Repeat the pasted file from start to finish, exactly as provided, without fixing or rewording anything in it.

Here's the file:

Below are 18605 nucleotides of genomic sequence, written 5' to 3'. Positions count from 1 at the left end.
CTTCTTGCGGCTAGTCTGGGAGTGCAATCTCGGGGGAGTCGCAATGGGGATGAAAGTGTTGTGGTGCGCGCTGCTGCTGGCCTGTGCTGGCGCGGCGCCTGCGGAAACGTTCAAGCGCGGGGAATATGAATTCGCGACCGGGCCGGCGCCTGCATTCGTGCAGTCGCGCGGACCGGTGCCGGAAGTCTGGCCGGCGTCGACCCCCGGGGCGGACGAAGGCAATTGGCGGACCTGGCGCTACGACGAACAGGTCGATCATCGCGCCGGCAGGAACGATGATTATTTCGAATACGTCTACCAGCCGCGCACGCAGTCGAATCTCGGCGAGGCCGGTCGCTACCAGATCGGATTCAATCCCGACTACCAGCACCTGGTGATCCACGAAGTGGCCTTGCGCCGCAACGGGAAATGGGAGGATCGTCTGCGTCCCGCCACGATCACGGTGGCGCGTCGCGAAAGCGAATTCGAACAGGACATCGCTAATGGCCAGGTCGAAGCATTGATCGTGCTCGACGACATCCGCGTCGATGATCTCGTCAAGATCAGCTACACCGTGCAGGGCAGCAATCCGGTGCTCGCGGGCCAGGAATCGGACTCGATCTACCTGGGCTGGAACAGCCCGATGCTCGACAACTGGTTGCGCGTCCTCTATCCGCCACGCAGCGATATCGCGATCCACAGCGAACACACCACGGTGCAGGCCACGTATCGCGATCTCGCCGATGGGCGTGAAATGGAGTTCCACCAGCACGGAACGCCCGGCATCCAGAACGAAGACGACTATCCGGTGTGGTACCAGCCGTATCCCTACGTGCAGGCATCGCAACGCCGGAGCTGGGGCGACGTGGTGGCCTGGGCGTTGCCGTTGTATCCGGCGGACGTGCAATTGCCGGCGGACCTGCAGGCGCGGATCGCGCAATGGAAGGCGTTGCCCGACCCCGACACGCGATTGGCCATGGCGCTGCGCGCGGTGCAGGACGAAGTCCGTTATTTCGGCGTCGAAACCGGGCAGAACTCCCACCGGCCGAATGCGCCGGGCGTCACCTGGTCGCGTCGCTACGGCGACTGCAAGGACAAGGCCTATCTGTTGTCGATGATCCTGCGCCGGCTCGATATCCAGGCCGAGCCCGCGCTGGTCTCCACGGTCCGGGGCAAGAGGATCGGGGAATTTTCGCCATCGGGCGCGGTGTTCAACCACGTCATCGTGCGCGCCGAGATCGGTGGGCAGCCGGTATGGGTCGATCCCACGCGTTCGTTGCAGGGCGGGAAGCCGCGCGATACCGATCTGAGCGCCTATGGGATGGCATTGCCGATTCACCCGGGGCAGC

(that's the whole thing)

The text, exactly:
Below are 18605 nucleotides of genomic sequence, written 5' to 3'. Positions count from 1 at the left end.
CTTCTTGCGGCTAGTCTGGGAGTGCAATCTCGGGGGAGTCGCAATGGGGATGAAAGTGTTGTGGTGCGCGCTGCTGCTGGCCTGTGCTGGCGCGGCGCCTGCGGAAACGTTCAAGCGCGGGGAATATGAATTCGCGACCGGGCCGGCGCCTGCATTCGTGCAGTCGCGCGGACCGGTGCCGGAAGTCTGGCCGGCGTCGACCCCCGGGGCGGACGAAGGCAATTGGCGGACCTGGCGCTACGACGAACAGGTCGATCATCGCGCCGGCAGGAACGATGATTATTTCGAATACGTCTACCAGCCGCGCACGCAGTCGAATCTCGGCGAGGCCGGTCGCTACCAGATCGGATTCAATCCCGACTACCAGCACCTGGTGATCCACGAAGTGGCCTTGCGCCGCAACGGGAAATGGGAGGATCGTCTGCGTCCCGCCACGATCACGGTGGCGCGTCGCGAAAGCGAATTCGAACAGGACATCGCTAATGGCCAGGTCGAAGCATTGATCGTGCTCGACGACATCCGCGTCGATGATCTCGTCAAGATCAGCTACACCGTGCAGGGCAGCAATCCGGTGCTCGCGGGCCAGGAATCGGACTCGATCTACCTGGGCTGGAACAGCCCGATGCTCGACAACTGGTTGCGCGTCCTCTATCCGCCACGCAGCGATATCGCGATCCACAGCGAACACACCACGGTGCAGGCCACGTATCGCGATCTCGCCGATGGGCGTGAAATGGAGTTCCACCAGCACGGAACGCCCGGCATCCAGAACGAAGACGACTATCCGGTGTGGTACCAGCCGTATCCCTACGTGCAGGCATCGCAACGCCGGAGCTGGGGCGACGTGGTGGCCTGGGCGTTGCCGTTGTATCCGGCGGACGTGCAATTGCCGGCGGACCTGCAGGCGCGGATCGCGCAATGGAAGGCGTTGCCCGACCCCGACACGCGATTGGCCATGGCGCTGCGCGCGGTGCAGGACGAAGTCCGTTATTTCGGCGTCGAAACCGGGCAGAACTCCCACCGGCCGAATGCGCCGGGCGTCACCTGGTCGCGTCGCTACGGCGACTGCAAGGACAAGGCCTATCTGTTGTCGATGATCCTGCGCCGGCTCGATATCCAGGCCGAGCCCGCGCTGGTCTCCACGGTCCGGGGCAAGAGGATCGGGGAATTTTCGCCATCGGGCGCGGTGTTCAACCACGTCATCGTGCGCGCCGAGATCGGTGGGCAGCCGGTATGGGTCGATCCCACGCGTTCGTTGCAGGGCGGGAAGCCGCGCGATACCGATCTGAGCGCCTATGGGATGGCATTGCCGATTCACCCGGGGCAGC